A Tudor Christmas by Minstrels Gallery
A seasonal saunter through the Golden Age of Tudor Music. Christmas with the Tudors was a time of elaborate pageants, masques, miracle plays, tournaments, banquets and dancing, and it was the duty of the ‘Master of the Revels’ to oversee these entertainments.
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|1||Veni, Veni Emanuel||French Plain Song 15C|
|2||Miri It Is||Anon English 13C|
|3||Stella Splendens||Llibre Vermell Spain 14C|
|4||Gaudete||Jistebnice Cantianal 1420|
|5||Green Groweth The Holly||Henry VIII|
|6||The King’s Pavanne||Ravenscroft 1582-1635|
|7||Maravillosos||Cantigas de Santa Maria 13C|
|8||Coventry Carol||Anon English 1591|
|9||Consort XIV||Henry VIII|
|10||Ah Robin, Gentle Robin||William Cornysh|
Sellingers Round, Buffons & Robin Reddocke
|12||Pastime With Good Company||Henry VIII|
|13||Greensleeves To A Ground||John Johnson|
|14||The Boar's Head Carol||Anon|
|15||En Vray Amoure||Henry VIII|
|16||Helas Madame||Henry VIII|
|17||Tourdion||Adrian Le Roy|
|18||Sussex Carol||Anon English|
|19||Riu, Riu, Chiu||Anon Spanish 16C|
|20||Shepherds Dance||Susato 1551|
|21||Blow Thy Horn Hunter||William Comysh|
|22||Paduane Au loly Bois||Morlaye|
|23||If I Had Wit For To Endite||Anon|
|24||Belle Qui Tiens Ma Vie||Thoinot Arbeau|
|25||Blame Not My Lute||Anon|
|27||Tomorrow The Fox||Thomas Ravenscroft|
|28||The Waits||Anon English|
|30||Bacco Pipes Jig||Anon English|
|31||Of All the Birds||Thomas Ravenscroft|
|32||Bear Dance||Anon English|
|33||Blessed Be That Maid Marie||Anon 15C|
Christmas with the Tudors was a time of elaborate pageants, masques, miracle plays, tournaments, banquets and dancing, and it was the duty of the ‘Master of the Revels’ to oversee these entertainments. A man who had been in the employ of Henry VII took on this responsibility at the court of Henry VIII: he was William Cornish. Cornish was a musician and master of the Chapel Royal, and it was the children of the chapel royal who provided Henry with one of his favourite entertainments: the seasonal mystery play, a combination of spectacle, drama, music and dance.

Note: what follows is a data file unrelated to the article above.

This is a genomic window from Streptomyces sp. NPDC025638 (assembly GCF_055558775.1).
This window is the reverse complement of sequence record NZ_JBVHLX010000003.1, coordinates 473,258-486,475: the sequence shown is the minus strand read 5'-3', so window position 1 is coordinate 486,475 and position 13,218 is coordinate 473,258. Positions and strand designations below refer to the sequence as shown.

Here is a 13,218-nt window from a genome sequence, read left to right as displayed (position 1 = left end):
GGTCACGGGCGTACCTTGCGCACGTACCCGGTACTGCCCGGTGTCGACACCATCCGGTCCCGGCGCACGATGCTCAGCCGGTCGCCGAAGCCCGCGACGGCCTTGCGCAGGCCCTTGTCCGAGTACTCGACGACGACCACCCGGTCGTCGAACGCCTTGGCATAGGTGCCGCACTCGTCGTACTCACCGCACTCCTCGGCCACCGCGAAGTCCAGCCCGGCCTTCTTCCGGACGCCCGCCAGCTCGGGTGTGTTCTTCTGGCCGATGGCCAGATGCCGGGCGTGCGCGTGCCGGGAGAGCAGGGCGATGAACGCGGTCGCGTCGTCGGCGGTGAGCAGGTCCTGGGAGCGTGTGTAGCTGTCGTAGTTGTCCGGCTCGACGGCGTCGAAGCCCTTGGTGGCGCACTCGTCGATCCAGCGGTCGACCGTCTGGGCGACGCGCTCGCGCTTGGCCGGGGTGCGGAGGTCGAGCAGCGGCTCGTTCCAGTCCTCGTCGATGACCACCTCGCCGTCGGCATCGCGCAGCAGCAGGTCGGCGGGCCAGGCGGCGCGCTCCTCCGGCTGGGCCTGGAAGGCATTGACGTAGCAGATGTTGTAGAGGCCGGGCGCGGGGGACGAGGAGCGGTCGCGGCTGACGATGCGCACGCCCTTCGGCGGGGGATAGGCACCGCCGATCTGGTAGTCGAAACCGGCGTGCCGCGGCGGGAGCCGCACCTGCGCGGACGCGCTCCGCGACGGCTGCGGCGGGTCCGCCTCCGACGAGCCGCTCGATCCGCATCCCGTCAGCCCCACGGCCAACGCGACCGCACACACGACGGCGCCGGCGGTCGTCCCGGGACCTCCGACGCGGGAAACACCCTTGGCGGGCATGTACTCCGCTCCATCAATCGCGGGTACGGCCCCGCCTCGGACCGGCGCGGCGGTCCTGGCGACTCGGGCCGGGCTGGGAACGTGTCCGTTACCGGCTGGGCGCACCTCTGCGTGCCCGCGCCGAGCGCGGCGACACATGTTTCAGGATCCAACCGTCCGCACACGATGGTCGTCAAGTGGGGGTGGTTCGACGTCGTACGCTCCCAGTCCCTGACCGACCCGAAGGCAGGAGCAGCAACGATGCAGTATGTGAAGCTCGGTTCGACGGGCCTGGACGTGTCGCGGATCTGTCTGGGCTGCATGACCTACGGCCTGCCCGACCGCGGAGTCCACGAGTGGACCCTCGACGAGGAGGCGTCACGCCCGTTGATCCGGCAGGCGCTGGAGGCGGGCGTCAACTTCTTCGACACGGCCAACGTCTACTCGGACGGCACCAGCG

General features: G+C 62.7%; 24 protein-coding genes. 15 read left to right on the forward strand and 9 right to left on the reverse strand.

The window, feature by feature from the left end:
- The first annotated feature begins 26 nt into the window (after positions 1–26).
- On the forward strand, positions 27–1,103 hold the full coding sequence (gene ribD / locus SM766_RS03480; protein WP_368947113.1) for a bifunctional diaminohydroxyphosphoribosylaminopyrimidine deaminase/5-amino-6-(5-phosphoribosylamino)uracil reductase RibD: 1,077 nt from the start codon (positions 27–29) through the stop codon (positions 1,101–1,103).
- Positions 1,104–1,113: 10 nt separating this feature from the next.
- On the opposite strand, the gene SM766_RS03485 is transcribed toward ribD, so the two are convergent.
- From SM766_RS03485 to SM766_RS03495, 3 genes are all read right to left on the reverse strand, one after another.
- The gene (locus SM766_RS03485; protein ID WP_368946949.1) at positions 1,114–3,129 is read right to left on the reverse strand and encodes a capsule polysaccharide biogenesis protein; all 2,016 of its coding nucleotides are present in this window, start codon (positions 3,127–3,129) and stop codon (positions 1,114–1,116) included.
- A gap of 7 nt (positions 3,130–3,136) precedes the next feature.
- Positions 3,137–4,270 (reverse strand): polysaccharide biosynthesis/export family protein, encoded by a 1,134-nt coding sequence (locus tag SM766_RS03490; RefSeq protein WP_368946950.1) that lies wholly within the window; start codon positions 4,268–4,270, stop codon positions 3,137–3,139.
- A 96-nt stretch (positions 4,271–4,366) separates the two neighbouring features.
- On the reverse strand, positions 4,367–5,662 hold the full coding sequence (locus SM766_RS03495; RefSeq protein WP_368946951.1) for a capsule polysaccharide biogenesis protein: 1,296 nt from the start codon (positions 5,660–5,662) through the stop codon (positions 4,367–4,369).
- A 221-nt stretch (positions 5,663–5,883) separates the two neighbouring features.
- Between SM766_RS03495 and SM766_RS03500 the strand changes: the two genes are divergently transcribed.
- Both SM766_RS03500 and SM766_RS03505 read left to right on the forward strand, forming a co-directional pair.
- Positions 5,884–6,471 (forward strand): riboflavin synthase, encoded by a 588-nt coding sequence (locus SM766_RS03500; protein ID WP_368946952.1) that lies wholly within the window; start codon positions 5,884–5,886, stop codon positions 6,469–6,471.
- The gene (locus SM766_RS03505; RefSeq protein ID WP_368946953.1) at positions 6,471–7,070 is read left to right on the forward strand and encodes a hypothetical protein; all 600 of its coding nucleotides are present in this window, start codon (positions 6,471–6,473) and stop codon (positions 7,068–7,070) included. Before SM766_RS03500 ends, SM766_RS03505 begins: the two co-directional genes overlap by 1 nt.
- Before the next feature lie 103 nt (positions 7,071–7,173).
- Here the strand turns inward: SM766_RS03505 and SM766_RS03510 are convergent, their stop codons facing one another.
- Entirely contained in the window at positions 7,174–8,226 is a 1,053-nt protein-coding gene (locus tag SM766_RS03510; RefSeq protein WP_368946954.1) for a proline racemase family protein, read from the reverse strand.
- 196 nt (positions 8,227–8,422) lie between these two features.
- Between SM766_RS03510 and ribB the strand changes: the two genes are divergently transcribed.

Gifts were exchanged, not on Christmas Day, but on New Years Day and the celebrations continued, culminating on the 6th of January: Twelfth Night. Christmas was a time to turn the normal year on its head. One of the more unusual Christmas traditions was the appointment of a boy bishop. A boy from the choir would be chosen to conduct all the duties of a bishop except celebrating mass. Communities all over the country appointed a boy bishop, usually on Twelfth Night, and in London he would lead a large procession through the streets.
Another Christmas institution was the Lard of Misrule whose job it was to supervise entertainments and generally instigate chaos. At Canterbury the character was known as ‘Prester John whilst in Norwich it was the King of Christmas’ who paraded through the streets. One practice that was particularly popular at the universities and Inns of Court was the quite barbaric Boxing Day practice of letting a fox and cat loose in the Inner Temple hall and set a pack of hounds upon them.
Though the great feasting was reserved for Twelfth Night, Christmas Day was hardly a time of denial. Dining would begin with the arrival of the boards head, accompanied by the singing of the ‘Boards Head’ carol published by the wonderfully named Wynkyn de Worde. This course would have been followed by roast swan, pheasant, pork and many other meat dishes, before the final course of rare sweetmeats. It is this course that was known as the ‘banquet’ as sugar was a very expensive commodity in the late Middle Ages.
Our traditional Christmas turkey can in fact be traced back to Henry’s time, having been introduced into England in around 1523. Bred in Norfolk, the hapless fowl was walked in large flocks down to London to feature in the Christmas celebrations. Today the lorries of Bernard Matthews can be seen tracing the same route!